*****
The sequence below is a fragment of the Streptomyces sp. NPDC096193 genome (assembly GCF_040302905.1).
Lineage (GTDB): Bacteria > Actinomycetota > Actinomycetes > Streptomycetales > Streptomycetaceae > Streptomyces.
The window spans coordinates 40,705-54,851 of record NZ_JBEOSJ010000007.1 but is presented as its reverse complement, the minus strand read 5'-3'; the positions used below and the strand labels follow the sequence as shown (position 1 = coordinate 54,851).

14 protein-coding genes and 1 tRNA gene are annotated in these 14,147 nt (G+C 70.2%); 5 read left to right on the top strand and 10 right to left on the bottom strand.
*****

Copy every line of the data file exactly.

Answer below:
The sequence below is a fragment of the Streptomyces sp. NPDC096193 genome (assembly GCF_040302905.1).
Lineage (GTDB): Bacteria > Actinomycetota > Actinomycetes > Streptomycetales > Streptomycetaceae > Streptomyces.
The window spans coordinates 40,705-54,851 of record NZ_JBEOSJ010000007.1 but is presented as its reverse complement, the minus strand read 5'-3'; the positions used below and the strand labels follow the sequence as shown (position 1 = coordinate 54,851).

14 protein-coding genes and 1 tRNA gene are annotated in these 14,147 nt (G+C 70.2%); 5 read left to right on the top strand and 10 right to left on the bottom strand.